Background: Definitive concurrent chemoradiation (cCRT) is offered to only 3% of Russian patients with stage III NSCLC. To determine the patterns of care and barriers to cCRT utilization in Russia, we conducted a survey of practicing radiation oncologists (ROs). Methods: Electronic IRB-approved survey containing 15 questions was distributed to Russian ROs. Fisher’s exact test or Cochran-Armitage test of trend was used to assess the associations between clinical experience, practice type, and patterns of care. Results: We analyzed 58 questionnaires completed by ROs—16 respondents from tertiary referral hospitals, and 42 from community or private centers. A total of 88% of respondents formulate treatment recommendations in multi-disciplinary tumor boards. For unresectable stage III NSCLC, the most common recommendation is sequential CRT (50%), followed by concurrent CRT (40%), with an observed higher utilization of cCRT in tertiary centers (9/16, 56% vs 14/42, 33%). Of the respondents, 31% do not offer cCRT to their pts. Among reasons for avoiding cCRT are (1) poor performance of pts (76%); (2) high toxicity of therapy (55%); (3) lack of consensus among tumor board members (33%); and (4) preference for sequential CRT (31%). Only 3% do not irradiate elective LNs. Eighty-six percent of respondents counsel their NSCLC pts regarding smoking cessation. Conclusions: Despite level 1 evidence, cCRT is rarely used in Russia for pts with locally advanced NSCLC, and preference for sequential therapy and concerns over high toxicity are the most common barriers. Education of Russian ROs may increase cCRT utilization, leading to improved survival, notably in the era of maintenance immunotherapy.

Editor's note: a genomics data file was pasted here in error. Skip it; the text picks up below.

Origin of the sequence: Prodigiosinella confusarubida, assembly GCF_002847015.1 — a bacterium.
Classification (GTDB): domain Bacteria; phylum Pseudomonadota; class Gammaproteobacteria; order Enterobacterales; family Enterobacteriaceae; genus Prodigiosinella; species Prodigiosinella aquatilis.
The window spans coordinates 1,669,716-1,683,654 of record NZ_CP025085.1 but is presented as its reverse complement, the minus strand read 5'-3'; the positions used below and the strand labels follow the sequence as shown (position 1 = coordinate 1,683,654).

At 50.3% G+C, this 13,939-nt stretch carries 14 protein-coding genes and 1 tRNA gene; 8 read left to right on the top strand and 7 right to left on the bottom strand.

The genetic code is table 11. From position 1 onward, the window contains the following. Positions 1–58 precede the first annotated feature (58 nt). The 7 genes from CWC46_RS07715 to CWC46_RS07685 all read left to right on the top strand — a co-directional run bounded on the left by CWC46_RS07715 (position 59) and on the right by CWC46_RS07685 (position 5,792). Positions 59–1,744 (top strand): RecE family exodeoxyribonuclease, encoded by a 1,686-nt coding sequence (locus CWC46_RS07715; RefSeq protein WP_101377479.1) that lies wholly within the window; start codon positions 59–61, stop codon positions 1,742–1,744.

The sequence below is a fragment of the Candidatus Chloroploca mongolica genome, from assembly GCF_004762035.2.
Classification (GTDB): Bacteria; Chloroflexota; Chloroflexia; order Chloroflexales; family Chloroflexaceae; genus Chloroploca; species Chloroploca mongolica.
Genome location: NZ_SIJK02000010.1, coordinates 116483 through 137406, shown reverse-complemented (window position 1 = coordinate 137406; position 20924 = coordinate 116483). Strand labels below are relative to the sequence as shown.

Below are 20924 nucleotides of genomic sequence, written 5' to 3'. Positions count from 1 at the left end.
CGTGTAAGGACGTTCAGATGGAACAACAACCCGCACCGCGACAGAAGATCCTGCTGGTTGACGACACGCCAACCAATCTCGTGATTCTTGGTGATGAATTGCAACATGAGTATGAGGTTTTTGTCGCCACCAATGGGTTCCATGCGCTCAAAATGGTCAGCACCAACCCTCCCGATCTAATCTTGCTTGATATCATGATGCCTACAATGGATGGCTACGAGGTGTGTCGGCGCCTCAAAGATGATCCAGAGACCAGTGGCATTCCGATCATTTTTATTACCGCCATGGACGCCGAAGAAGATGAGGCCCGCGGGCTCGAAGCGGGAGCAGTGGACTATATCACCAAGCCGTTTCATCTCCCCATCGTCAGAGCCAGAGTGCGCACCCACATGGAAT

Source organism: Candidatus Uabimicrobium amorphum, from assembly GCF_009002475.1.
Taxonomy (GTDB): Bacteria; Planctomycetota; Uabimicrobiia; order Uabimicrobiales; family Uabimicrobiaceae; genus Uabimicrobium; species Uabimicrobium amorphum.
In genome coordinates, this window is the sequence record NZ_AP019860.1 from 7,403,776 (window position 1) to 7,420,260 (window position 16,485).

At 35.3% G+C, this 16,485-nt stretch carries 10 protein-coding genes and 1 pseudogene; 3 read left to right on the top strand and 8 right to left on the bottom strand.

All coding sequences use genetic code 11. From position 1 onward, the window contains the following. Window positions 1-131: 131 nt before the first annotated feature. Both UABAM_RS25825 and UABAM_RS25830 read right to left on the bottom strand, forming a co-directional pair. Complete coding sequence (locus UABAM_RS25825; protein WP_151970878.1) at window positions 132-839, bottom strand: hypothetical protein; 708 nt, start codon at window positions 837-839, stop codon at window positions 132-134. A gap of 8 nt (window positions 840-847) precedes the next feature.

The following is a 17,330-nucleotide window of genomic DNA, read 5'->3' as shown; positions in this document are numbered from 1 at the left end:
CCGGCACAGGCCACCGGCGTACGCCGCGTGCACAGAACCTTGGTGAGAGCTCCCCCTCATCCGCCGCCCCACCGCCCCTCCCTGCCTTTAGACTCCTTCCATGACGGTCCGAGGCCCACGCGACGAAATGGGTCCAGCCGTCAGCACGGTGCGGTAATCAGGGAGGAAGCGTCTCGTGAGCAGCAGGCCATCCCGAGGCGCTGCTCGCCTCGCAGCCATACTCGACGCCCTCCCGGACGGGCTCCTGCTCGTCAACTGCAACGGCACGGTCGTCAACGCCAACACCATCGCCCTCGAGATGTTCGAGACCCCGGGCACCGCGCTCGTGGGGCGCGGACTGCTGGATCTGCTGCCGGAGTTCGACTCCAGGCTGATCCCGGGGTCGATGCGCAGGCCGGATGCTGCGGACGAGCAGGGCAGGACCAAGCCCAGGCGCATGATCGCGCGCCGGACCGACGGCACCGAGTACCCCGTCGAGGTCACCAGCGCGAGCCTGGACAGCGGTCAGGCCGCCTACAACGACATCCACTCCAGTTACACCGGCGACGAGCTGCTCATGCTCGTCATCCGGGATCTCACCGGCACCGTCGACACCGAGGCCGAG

- Chemoradiation therapy
- Non-small cell lung cancer
ASJC Scopus subject areas
- Public Health, Environmental and Occupational Health